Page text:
The Dos and Don'ts of Theater Media
Emily Anne Gibson explains how to use digital media to enhance a production.
"Technology... is a queer thing. It brings you great gifts with one hand, and it stabs you in the back with the other." -- Carrie Snow
When it comes to digital media, I'm a bit of a skeptic. (Okay, so some people call me a hater.) But the truth is, I don't dislike media at all. What I do dislike is the way it's often employed. Without further ado, I present the Dos and Don'ts of Theater Media!
DO explore the options that digital media provides. This past semester, Carnegie Mellon did Caryl Churchill's Mad Forest, a production I was fortunate enough to be working on. The director was encouraged to use media, and we ended up having the entire second act (which was a bunch of interviews) filmed and projected over a movement piece. It was a totally different way of presenting that part of the play and one made possible because of our ability to use digital media.
DON'T use media for media's sake. "Because it's cool" is rarely a good enough reason to do something on stage. Before you get a media designer and plot out abstract images to project across the back wall, consider what it really adds. In my experience, media often takes away from shows rather than adding to them, all for the sake of being "experimental." Spectacle is the last of Aristotle's six elements for a good play for a reason!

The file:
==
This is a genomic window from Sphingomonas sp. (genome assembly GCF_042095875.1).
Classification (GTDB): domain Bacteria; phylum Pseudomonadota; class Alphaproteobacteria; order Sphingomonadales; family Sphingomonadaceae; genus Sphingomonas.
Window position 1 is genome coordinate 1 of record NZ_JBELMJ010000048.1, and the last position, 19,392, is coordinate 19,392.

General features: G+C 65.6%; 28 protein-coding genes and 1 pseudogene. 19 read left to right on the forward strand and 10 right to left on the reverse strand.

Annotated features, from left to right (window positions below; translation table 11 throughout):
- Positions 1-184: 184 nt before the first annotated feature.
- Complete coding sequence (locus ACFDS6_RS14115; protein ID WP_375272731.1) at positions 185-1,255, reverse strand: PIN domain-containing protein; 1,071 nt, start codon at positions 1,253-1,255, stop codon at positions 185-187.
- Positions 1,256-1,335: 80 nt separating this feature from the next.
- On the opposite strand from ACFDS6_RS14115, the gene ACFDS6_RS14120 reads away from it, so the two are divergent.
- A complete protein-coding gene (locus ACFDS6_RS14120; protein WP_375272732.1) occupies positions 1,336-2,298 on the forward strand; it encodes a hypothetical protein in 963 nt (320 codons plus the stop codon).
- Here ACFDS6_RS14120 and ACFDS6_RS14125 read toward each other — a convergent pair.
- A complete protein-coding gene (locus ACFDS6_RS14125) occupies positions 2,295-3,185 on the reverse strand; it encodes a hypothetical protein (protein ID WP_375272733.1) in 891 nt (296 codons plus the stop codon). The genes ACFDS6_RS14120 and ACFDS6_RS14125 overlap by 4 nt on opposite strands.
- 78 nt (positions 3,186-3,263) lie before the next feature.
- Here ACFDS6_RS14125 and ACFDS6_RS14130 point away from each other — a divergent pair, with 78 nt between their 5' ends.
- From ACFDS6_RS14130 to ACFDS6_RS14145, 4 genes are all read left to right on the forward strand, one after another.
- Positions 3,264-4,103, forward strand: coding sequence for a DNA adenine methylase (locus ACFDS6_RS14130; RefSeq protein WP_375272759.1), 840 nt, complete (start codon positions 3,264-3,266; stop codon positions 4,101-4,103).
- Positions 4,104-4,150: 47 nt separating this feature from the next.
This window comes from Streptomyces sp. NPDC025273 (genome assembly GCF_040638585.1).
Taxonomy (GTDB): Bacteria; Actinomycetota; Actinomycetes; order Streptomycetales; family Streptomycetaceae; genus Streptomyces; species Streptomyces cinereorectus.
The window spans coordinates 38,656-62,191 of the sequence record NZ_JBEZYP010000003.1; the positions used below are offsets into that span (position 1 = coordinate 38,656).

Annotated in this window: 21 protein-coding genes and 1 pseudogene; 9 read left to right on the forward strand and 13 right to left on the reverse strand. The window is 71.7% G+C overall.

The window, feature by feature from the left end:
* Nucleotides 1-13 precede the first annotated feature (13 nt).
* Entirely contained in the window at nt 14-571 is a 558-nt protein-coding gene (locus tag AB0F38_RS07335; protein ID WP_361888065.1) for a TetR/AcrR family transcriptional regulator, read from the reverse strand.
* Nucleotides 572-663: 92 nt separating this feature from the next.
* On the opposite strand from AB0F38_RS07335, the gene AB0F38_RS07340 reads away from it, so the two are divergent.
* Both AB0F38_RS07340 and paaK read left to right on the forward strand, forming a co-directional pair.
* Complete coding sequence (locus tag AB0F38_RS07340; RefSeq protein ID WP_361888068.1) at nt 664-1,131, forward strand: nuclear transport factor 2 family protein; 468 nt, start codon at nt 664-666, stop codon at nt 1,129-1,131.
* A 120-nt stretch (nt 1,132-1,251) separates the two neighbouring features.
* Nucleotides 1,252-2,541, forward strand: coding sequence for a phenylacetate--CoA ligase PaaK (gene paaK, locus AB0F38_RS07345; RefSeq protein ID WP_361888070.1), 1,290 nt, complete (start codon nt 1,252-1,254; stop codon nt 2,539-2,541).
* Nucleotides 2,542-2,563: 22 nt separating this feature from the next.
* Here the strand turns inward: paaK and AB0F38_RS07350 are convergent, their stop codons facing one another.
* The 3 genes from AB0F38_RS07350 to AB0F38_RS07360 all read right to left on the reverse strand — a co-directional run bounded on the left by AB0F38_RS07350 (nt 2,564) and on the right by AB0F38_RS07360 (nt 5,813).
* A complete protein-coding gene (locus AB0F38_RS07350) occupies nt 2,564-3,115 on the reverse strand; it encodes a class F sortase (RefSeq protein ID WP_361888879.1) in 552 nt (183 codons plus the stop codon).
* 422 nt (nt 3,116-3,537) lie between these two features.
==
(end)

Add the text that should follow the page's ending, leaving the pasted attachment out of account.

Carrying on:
DO embrace digital media as a facet of theater that is here to stay. Last spring, we did a devised production, The Alice Project, which was extremely media heavy. There were live webcams, moving scenic backdrops, and some really stunning visual displays, all of which culminated into one fantastical adaptation of Lewis Carroll's Through the Looking Glass. This was an experimental piece that brought media design into a devising process, and it was a unique project that ushered media into the forefront of the work we do at Carnegie Mellon.
DON'T use media to cheat. If the setting is a Venetian courtyard, don't have a projection of the courtyard with a little tag reading, "Venice." While I don't think either of those is bad in essence, you shouldn't use media as a crutch for good directing, acting, dramaturgy, and other design elements.
DO consider how media can fit into production theory. It always strikes me how Brechtian media can be: it jolts us out of the performance on stage, it can introduce scenes and locations. The recent CMU production of The Good Person of Szechwan used media in this way, which was very appropriate for a Brecht piece!
DON'T be afraid of media, and don't dismiss it. I'm guilty of this myself. If you're seeing a show that's media heavy, try to go in with an open and ready mind. Media can be a wonderful asset to a production. I certainly don't think that every production needs it, or can be served by it, but many are. As I said earlier, we should embrace digital media, not dismiss it as too new, too technological, too scary. Is it a threat to the world of theater as we know it? Yes and no. It's certainly changed things. Many companies are now requiring productions to use digital media. Audiences may come to expect it. But there is no replacement for classic theater either, theater that communicates in the way we have been since our beginnings: a story, an actor, and a light to share it by.